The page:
Supreme Court Denies Bush's Base-Closure Request

The Bush administration lost a last-minute bid Thursday to get the Supreme Court (search) to intervene and protect a federal panel's military base closing and realignment recommendations.

What was to be a routine paperwork delivery to President Bush was threatened by a cross-country legal fight.

Judges in Connecticut and Tennessee blocked the panel from recommending changes at local Air National Guard (search) bases.

Then Supreme Court Justice Ruth Bader Ginsburg (search) rejected the Bush administration's request for intervention, although another appeal could be filed later and handled by the full court.

In her denial of the Connecticut case, Ginsburg wrote, "The 2nd Circuit is proceeding expeditiously to hear and decide this matter. This court should not short-circuit the normal review process absent a showing of irreparable harm..."

Solicitor General Paul Clement, the administration's Supreme Court attorney, said in a court filing that disorder was undermining the work of the president and a commission that has spent five months on a plan to restructure domestic military bases to save billions of dollars.

"This is not a close case," Clement wrote.

By law, the commission had until Thursday to send its final report to the president, who had pledged to pass it on to Congress without changes. Congress would then have 45 days to block it, although lawmakers have never rejected reports in previous base-closing rounds.

The Bush administration appeal was one of multiple emergency filings Thursday at the high court involving base closure. Ginsburg, a Clinton appointee, said that a federal appeals court in New York was dealing with the same case and "this court should not short-circuit the normal review process absent a showing of irreparable harm stronger than that presented here." Ginsburg handles appeals from the New York-based court.

New Jersey and Missouri officials also asked the Supreme Court to stop the commission from sending the report, as is, to the president. Facilities in those states are among hundreds targeted by the base-closing panel for closure or consolidation in the first round of base closings in a decade.

In court papers, lawyers representing Sen. Jon Corzine, D-N.J., and other New Jersey officials said they wanted a reprieve to appeal the decision to close Fort Monmouth (search).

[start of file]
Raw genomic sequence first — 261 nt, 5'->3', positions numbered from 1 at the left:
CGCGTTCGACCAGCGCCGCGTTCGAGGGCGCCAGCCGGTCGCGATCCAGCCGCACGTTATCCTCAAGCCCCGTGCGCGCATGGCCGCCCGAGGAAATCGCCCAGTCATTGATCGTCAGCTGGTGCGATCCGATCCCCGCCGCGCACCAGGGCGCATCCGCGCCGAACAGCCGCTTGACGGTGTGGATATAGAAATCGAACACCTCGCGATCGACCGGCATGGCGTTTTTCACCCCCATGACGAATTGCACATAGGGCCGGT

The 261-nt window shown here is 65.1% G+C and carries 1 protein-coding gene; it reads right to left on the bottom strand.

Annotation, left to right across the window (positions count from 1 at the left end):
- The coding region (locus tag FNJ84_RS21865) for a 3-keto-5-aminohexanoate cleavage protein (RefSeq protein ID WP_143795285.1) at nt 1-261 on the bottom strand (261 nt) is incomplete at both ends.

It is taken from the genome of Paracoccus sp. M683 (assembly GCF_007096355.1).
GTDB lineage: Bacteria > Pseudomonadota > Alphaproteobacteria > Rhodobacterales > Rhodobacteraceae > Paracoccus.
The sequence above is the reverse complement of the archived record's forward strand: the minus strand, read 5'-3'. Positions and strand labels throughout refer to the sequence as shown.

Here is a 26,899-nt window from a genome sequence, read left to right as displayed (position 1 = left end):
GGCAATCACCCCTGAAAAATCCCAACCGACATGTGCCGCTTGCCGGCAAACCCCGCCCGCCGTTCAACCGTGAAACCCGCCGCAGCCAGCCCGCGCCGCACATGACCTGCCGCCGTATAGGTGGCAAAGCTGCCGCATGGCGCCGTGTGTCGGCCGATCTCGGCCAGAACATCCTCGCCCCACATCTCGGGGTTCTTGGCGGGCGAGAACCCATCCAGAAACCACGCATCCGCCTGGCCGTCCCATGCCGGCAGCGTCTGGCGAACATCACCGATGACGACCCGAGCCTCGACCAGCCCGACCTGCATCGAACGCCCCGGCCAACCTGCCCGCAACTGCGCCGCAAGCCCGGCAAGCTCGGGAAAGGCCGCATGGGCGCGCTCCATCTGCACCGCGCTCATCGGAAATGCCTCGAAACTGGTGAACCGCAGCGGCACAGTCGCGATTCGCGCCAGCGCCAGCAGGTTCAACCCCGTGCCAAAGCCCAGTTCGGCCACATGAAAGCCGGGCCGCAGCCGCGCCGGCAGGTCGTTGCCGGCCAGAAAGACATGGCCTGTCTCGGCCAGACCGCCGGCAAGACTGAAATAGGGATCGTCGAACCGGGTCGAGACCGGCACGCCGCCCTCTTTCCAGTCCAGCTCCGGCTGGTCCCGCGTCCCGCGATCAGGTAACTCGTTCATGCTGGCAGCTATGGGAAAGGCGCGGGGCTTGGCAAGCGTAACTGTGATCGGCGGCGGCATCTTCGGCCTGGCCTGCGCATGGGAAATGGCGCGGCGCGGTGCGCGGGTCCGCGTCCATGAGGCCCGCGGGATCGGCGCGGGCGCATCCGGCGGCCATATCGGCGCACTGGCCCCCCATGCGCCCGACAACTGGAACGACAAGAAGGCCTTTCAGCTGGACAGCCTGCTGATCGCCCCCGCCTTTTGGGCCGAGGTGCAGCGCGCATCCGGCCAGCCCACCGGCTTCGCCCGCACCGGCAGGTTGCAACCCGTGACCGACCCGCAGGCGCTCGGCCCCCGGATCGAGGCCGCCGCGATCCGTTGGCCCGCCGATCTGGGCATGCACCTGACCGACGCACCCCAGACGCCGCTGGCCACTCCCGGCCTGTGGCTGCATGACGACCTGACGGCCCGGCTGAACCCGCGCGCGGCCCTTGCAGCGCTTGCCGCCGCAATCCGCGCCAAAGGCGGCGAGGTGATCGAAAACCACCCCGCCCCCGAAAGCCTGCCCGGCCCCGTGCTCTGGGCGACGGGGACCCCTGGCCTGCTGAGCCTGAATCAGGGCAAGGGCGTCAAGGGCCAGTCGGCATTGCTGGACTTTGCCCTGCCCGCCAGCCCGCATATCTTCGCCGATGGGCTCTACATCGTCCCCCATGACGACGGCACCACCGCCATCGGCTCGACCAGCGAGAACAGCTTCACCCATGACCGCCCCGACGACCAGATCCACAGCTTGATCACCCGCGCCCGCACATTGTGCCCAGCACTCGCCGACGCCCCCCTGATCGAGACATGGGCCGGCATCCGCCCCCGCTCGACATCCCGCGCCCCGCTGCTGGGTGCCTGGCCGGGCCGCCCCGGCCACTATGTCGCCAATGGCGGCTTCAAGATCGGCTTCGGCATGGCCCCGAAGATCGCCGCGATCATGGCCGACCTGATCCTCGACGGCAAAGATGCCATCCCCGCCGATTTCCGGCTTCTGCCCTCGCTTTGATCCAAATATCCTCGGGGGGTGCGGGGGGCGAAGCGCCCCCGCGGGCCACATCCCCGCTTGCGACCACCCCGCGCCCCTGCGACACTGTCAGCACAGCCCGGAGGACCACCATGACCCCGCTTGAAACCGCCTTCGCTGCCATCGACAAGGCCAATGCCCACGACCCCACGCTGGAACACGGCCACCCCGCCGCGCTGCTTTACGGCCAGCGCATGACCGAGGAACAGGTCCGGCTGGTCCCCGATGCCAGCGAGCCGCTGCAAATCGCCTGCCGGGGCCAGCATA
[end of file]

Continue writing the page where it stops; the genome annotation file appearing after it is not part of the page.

Missouri Attorney General Jay Nixon asked the high court to protect an Air National Guard unit in St. Louis.

Clement had argued for the government that a Connecticut judge was out of line Wednesday in barring the commission from recommending changes at an Air National Guard base in that state. The government's appeal is pending at the 2nd U.S. Circuit Court of Appeals in New York (search).

The base closure panel largely endorsed Defense Secretary Donald H. Rumsfeld's vision but chose to keep open several major bases against Pentagon wishes and crafted its own restructuring of Air National Guard forces.

In other base closing lawsuits, a Massachusetts judge on Thursday rejected the state's efforts to protect the Otis Air National Guard Base (search). Like several other states, Massachusetts argued that changes to their National Guard units or bases must be approved by governors.

Illinois Gov. Rod Blagojevich filed a court appeal to block a plan to move fighter jets out of his state. Washington state also has filed a lawsuit.

The Bush administration contends the panel's recommendations are not reviewable by courts.

But in Connecticut, U.S. District Judge Alfred V. Covello said the governor would suffer significant hardship if the state's lawsuit over the Bradley Air National Guard Base wasn't considered immediately. In Tennessee, U.S. District Judge Robert Echols temporarily barred the commission from recommending relocation of the Nashville-based 118th Airlift Wing.